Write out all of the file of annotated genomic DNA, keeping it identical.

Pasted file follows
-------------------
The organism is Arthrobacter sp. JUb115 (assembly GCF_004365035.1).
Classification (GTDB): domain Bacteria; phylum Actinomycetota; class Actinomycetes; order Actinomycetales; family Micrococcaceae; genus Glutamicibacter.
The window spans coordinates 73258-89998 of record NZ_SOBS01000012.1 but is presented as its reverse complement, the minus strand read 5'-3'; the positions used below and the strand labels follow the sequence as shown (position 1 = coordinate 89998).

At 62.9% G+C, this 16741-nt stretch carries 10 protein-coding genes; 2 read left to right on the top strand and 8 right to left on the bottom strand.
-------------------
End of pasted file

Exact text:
The organism is Arthrobacter sp. JUb115 (assembly GCF_004365035.1).
Classification (GTDB): domain Bacteria; phylum Actinomycetota; class Actinomycetes; order Actinomycetales; family Micrococcaceae; genus Glutamicibacter.
The window spans coordinates 73258-89998 of record NZ_SOBS01000012.1 but is presented as its reverse complement, the minus strand read 5'-3'; the positions used below and the strand labels follow the sequence as shown (position 1 = coordinate 89998).

At 62.9% G+C, this 16741-nt stretch carries 10 protein-coding genes; 2 read left to right on the top strand and 8 right to left on the bottom strand.